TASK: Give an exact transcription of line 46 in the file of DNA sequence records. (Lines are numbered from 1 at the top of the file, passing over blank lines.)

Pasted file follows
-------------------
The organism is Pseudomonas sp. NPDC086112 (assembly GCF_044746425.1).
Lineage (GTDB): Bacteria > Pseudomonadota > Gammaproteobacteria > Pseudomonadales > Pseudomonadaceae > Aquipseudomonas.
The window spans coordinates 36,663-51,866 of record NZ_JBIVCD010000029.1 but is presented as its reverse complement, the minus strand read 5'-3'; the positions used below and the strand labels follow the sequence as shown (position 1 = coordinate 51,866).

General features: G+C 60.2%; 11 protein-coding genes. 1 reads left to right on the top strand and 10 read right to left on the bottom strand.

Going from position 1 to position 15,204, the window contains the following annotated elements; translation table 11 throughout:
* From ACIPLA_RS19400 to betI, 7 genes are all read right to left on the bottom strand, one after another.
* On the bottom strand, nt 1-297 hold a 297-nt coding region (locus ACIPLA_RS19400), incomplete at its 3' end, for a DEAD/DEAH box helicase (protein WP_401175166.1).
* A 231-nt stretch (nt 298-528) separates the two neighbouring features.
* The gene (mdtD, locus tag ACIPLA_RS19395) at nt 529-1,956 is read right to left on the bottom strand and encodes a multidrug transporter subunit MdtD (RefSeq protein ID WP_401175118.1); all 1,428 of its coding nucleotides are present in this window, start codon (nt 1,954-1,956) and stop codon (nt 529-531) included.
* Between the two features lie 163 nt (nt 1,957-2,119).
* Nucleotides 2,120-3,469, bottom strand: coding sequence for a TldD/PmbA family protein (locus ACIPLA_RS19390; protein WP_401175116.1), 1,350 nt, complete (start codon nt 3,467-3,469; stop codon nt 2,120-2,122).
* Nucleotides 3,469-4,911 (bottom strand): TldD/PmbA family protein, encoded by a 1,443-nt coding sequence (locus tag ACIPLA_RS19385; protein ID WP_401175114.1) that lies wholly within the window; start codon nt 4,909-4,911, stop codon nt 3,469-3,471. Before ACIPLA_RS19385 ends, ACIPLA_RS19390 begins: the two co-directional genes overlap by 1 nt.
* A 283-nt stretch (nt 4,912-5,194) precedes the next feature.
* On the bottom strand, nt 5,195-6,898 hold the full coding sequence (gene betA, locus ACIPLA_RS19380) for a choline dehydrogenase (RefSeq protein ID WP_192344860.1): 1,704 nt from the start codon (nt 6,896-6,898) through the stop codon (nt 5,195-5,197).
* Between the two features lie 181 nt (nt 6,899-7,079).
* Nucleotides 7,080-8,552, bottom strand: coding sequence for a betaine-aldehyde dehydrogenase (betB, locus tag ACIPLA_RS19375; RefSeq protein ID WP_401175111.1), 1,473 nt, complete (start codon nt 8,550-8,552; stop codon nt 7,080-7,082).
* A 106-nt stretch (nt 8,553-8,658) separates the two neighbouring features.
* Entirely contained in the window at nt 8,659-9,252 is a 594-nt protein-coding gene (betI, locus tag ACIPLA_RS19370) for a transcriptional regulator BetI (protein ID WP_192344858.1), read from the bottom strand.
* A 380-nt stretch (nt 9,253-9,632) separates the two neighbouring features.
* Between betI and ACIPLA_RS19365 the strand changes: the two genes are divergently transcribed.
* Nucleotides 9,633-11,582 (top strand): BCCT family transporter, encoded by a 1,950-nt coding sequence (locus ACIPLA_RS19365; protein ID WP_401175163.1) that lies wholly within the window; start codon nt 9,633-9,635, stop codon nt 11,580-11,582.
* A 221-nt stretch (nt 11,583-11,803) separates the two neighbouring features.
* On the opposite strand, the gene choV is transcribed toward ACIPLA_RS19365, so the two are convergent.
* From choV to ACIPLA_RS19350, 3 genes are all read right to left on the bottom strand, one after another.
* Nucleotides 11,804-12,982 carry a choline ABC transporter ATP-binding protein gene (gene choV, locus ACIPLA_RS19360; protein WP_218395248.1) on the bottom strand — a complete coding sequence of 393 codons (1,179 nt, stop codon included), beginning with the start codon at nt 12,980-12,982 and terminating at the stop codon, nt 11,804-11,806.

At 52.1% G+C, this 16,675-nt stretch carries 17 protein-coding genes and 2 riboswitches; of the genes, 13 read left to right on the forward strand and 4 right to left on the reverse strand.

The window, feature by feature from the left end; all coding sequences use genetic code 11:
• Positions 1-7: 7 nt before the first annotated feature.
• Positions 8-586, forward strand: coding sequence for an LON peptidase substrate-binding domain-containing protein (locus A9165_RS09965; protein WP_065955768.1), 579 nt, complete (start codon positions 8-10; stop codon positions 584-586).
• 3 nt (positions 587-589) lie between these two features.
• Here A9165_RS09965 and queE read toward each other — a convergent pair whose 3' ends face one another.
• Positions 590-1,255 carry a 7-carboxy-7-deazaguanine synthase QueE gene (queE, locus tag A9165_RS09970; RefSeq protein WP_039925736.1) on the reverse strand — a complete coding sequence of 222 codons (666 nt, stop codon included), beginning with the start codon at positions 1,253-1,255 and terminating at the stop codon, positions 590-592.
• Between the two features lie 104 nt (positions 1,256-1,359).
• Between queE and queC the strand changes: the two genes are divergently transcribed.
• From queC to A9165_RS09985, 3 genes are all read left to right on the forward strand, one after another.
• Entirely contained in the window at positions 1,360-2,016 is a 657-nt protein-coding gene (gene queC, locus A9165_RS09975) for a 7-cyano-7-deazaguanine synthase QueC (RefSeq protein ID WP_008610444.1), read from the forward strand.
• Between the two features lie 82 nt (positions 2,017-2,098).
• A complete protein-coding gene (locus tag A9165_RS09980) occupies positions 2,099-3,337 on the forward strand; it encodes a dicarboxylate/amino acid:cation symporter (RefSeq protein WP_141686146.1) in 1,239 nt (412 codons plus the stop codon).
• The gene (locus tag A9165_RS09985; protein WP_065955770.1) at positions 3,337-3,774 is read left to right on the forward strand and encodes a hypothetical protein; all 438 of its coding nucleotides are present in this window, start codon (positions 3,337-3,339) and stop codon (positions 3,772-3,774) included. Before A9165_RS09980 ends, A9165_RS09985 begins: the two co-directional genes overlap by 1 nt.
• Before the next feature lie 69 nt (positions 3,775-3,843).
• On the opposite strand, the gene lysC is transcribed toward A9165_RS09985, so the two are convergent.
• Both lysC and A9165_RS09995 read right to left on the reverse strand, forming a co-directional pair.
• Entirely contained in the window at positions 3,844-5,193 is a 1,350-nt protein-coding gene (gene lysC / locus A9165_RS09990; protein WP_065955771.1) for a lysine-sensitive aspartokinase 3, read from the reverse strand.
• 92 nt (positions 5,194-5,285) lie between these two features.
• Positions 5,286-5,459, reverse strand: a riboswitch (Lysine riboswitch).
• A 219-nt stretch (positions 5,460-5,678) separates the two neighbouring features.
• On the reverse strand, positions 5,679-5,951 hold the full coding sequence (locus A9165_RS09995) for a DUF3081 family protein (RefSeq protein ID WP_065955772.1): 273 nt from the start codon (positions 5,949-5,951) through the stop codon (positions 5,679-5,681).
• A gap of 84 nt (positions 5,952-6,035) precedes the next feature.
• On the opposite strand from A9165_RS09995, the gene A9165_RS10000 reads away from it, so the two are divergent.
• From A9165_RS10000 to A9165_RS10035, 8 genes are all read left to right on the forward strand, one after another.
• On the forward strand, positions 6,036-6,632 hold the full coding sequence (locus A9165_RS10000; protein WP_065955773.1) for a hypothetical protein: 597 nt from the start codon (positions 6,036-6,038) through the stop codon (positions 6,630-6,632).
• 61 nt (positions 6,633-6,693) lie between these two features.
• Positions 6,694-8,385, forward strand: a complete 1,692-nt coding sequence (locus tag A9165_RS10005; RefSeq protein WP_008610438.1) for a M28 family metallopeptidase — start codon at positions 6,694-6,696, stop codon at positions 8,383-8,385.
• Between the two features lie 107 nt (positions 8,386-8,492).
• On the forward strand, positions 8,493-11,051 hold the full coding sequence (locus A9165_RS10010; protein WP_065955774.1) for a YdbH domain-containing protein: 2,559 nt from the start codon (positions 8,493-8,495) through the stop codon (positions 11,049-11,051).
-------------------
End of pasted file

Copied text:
• A 219-nt stretch (positions 5,460-5,678) separates the two neighbouring features.